Immediately after splitting away from the UCPN-Maoist, chairman of CPN-Maoist Mohan Vaidhya rushed to China to consult with his political gurus. He must have gone to China either to ask the financial assistance for running his party or consulting with them how to run a party independent of his mother party. Judging from his reports to the media people at the international airport in Kathmandu upon return from China, he must have gone to China to consult with them what sorts of the State Nepalis needed to adopt following the Interim Constitution of Nepal of 2007. He told the media people that Chinese leaders had advised him not to opt for federalism, as it might split the country into pieces. However, later on, Chinese leaders publicly denied saying something like that. Chairman Vaidhya with his deputy CP Gajurel visited China second time. These guys have been deadly against India even though they enjoyed traveling India during the people’s war in Nepal. Vaidhya and Gajurel even landed in jail when they tried to visit Scandinavian countries with the faked passports. He could come back to Nepal only after Chairman Prachanda became the prime minister of Nepal. While in Nepal answering to the questions of the reporters how India treated them, CP Gajurel said that India treated them as any government treated the terrorists.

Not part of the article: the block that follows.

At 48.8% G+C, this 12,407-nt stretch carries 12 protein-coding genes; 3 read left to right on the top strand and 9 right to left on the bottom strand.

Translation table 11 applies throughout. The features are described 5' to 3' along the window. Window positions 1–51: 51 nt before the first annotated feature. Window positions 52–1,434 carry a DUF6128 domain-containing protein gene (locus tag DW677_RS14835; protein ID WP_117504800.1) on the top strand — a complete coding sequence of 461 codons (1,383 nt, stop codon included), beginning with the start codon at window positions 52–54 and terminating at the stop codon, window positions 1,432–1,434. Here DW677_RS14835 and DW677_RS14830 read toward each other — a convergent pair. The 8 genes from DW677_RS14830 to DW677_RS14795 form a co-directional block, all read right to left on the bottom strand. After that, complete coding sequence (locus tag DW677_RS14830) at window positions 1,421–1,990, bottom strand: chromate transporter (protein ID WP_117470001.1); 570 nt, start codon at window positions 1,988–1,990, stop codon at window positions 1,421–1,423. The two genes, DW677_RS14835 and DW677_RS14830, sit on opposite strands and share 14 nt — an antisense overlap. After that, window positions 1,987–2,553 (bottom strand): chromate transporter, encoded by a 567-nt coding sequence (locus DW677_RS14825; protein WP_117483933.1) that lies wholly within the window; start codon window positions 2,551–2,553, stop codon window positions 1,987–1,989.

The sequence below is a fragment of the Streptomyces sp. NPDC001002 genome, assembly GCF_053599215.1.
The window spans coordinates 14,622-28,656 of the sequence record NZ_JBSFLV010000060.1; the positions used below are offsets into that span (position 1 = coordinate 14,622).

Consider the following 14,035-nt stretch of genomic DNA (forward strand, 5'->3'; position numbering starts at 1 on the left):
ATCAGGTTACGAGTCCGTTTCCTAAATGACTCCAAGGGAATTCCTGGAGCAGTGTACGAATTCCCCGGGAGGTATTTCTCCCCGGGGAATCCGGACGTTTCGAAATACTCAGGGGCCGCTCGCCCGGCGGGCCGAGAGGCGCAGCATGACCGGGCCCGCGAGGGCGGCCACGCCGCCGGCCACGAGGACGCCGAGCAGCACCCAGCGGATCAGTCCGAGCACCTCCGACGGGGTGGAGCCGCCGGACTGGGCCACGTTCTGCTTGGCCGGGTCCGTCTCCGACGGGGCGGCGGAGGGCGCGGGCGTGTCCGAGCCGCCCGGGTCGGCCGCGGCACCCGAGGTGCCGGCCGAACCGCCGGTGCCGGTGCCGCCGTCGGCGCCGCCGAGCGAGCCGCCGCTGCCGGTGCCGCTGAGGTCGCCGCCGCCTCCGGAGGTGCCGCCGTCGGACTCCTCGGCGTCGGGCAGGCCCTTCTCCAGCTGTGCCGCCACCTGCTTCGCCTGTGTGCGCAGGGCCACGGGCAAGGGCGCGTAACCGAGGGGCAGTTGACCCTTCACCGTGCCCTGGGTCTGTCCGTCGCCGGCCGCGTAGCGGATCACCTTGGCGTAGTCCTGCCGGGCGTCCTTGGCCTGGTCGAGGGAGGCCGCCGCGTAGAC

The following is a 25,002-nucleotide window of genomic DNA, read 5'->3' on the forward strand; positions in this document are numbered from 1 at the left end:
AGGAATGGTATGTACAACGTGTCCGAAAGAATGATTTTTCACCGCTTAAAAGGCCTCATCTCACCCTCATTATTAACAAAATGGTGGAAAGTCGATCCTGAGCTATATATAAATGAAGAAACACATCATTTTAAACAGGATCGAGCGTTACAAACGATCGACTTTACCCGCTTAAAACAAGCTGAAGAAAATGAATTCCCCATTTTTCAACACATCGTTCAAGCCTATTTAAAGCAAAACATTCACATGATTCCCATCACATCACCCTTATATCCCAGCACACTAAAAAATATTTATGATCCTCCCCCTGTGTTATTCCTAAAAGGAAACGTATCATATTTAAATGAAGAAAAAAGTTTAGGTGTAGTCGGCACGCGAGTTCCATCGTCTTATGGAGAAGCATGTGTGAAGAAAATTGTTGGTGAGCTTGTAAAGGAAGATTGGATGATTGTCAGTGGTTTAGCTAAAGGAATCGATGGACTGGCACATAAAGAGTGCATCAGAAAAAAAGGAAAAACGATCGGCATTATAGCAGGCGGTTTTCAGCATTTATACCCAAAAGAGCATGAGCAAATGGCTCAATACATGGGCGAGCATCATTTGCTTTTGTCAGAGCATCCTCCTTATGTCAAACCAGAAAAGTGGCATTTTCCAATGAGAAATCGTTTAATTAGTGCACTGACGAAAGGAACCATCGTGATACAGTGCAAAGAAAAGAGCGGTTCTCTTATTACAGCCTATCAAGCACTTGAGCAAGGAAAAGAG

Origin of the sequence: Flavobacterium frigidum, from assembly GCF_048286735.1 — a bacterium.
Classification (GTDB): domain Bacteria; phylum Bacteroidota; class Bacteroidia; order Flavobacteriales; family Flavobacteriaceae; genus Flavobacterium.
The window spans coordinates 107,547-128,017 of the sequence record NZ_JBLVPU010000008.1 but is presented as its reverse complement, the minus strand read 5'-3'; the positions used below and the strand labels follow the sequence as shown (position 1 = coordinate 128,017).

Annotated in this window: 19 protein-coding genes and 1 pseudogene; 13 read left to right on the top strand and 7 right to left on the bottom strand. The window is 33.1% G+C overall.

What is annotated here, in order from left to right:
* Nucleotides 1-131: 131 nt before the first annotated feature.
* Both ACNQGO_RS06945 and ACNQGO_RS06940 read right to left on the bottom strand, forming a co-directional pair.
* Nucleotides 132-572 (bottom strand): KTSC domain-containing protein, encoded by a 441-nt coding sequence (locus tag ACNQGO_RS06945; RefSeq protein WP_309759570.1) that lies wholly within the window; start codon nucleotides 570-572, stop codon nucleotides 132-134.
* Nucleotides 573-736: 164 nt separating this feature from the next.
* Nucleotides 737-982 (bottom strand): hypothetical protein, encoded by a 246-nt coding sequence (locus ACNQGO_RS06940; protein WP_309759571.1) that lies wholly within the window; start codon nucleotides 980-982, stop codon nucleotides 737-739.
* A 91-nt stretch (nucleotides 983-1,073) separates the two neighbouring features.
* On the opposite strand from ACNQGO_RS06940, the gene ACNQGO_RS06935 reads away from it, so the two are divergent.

One of the opponents of India has been Chairman of Nepal Workers and Peasants’ Party Narayanman Bijukchhe. He has continued to suffer from the hallucination of seeing everything wrong in Nepal due to the interferences of India. Sometimes, he extended his allegations of foreign countries interfering in the Nepalese political business to the western capitalist countries. However, he had been very faithful to China. Chinese communists must have brainwashed him into being a communist while he had been in China for treating his ailment in 1960s. He enjoyed blaming India and western capitalist countries for any wrong happening in Nepal. However, Chairman Bijukchhe could not extend his influences on the people beyond the Bhaktapur district. The recent elections to a new CA demonstrated that his influences on the people in the Bhaktapur district had even been waned. His party could not manage to win two directly elected seats that he had successfully did in the past.